Digital devices are claiming our constant attention, and, in this age of gadgets galore, technological burn-out is slowly but surely ensuing.
These impressionistic readers are a part of a series of paper-made sculptures that politely but resolutely asks that we pause, silence all our demanding gadgetry, and contemplate the seemingly unassuming pursuit of reading in its purest form--still a marvel and a wonder in its simplicity, yet power to transform.
WI-FI OUT OF ORDER is not meant to be an assault on technological advances but rather a simple appeal to relish the unencumbered pleasure of reading the traditional and time-honored way, which the artist fears might soon become extinct.
When WI-FI is working (wink, wink), please send your comments to: firstname.lastname@example.org
ABOUT THE EXHIBIT
Transforming inexpensive, recycled paper with a water-wash, and twisting wire hangers into spines, Driss has shaped figures inspired by and reminiscent of the life-sized plaster-cast sculptures created by George Segal, who often depicted average people in ordinary moments in time.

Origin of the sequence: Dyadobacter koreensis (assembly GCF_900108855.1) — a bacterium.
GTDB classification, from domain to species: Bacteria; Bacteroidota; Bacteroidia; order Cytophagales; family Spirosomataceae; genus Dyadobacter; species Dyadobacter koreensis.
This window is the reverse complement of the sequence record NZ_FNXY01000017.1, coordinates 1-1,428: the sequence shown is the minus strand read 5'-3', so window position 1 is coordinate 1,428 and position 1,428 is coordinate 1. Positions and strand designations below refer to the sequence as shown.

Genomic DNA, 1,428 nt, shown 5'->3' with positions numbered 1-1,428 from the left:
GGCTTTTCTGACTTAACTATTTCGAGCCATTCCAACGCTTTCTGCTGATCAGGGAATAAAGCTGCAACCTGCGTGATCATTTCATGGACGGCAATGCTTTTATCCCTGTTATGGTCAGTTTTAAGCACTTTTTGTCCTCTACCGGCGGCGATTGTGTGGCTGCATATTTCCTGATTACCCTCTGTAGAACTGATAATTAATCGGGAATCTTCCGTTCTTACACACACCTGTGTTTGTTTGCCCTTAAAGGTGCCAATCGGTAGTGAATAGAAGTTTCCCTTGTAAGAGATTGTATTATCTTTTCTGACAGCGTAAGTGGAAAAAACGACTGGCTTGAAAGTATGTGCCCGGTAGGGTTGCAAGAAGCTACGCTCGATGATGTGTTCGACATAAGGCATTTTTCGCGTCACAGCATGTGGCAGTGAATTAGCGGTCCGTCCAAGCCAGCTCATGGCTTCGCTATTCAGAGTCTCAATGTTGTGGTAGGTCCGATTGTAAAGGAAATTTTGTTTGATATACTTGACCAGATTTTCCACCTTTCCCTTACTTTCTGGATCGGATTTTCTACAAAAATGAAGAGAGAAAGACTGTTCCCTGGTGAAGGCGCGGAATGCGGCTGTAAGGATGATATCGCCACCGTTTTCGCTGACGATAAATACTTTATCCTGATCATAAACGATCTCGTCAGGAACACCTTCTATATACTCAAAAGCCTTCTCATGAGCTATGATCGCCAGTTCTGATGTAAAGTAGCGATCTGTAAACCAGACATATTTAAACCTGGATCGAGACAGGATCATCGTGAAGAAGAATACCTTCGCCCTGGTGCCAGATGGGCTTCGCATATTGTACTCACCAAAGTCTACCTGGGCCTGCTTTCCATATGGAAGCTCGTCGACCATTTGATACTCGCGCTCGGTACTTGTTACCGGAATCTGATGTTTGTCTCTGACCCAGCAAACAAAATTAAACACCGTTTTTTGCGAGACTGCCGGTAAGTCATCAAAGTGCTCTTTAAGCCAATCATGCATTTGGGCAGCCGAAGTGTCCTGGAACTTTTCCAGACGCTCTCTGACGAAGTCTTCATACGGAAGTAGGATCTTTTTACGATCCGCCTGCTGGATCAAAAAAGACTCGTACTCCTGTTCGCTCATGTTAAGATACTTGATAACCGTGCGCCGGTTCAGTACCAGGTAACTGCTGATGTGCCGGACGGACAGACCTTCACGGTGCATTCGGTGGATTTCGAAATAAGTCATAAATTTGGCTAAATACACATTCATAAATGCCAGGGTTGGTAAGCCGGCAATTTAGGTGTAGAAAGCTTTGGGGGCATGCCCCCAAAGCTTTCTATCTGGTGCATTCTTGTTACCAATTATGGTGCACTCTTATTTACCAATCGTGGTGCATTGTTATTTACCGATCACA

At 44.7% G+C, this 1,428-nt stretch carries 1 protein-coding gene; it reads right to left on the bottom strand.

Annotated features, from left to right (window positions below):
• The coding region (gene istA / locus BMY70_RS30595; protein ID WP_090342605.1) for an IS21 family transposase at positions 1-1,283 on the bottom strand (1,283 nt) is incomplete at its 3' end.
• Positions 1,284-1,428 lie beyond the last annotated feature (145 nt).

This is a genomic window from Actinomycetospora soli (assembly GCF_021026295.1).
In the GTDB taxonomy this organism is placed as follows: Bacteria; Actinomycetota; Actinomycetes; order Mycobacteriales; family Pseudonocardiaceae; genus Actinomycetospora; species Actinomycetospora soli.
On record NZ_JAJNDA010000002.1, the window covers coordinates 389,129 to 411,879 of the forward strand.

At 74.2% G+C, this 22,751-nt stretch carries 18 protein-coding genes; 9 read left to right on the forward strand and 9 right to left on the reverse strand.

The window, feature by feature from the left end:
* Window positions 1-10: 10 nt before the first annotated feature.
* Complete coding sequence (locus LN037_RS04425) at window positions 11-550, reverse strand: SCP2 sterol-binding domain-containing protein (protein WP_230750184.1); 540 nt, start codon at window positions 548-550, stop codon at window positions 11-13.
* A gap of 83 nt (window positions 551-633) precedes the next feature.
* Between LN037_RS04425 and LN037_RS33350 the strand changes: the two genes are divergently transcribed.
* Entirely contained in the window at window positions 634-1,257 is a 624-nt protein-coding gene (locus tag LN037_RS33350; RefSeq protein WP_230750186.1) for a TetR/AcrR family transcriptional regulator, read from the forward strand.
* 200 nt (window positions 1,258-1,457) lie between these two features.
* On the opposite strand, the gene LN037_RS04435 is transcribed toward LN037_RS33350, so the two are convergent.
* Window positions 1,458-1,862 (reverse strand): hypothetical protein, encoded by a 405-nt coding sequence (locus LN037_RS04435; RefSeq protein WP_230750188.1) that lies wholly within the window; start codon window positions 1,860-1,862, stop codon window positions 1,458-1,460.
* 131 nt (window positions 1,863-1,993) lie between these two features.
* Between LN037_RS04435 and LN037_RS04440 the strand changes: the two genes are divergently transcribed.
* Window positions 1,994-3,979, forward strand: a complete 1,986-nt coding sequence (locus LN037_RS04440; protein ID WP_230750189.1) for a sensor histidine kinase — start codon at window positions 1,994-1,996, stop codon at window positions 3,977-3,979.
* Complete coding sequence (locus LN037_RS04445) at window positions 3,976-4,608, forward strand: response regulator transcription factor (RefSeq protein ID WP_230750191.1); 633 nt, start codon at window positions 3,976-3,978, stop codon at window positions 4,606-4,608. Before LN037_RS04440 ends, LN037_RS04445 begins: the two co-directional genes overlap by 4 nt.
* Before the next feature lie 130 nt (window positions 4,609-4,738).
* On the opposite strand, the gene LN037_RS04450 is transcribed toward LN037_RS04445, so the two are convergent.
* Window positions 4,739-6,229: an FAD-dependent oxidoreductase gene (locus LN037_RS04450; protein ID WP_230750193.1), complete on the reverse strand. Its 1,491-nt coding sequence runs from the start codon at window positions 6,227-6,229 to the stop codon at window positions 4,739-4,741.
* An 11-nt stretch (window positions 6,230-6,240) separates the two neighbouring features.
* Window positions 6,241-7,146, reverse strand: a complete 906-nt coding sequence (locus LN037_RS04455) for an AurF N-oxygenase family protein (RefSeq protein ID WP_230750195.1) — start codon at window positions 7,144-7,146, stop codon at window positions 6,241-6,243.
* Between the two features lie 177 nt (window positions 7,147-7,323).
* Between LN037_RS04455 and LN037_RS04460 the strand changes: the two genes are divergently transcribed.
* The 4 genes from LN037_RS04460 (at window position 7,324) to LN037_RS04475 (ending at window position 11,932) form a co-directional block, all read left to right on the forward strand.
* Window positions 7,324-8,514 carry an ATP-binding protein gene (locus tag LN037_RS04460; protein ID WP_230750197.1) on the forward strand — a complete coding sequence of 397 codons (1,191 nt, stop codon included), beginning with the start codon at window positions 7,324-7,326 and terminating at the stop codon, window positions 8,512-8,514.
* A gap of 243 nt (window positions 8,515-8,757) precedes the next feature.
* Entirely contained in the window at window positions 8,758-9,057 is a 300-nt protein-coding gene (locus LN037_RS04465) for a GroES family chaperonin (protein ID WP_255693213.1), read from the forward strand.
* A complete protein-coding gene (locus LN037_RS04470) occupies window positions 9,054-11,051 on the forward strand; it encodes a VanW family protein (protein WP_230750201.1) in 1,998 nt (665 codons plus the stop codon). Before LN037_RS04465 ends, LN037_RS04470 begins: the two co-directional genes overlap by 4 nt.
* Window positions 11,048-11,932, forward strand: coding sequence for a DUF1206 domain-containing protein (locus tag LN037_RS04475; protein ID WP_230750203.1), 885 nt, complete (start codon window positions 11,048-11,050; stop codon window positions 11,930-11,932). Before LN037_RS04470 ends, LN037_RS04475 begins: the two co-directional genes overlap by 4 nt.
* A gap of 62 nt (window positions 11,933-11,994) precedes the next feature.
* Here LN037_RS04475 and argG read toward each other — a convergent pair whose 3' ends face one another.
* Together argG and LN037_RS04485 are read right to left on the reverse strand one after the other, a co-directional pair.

The arrangement and staging of these paper readers were influenced by Lewis Hine's black and white photography of the Chrysler Building. The most recognizable and iconic was that of men breaking for lunch, perilously perched on a beam high above the ground. Similarly, the positioning of Driss' print readers on a beam reflects his trepidation and sense of foreboding that they, too, may be in precarious position, close to the brink of extinction.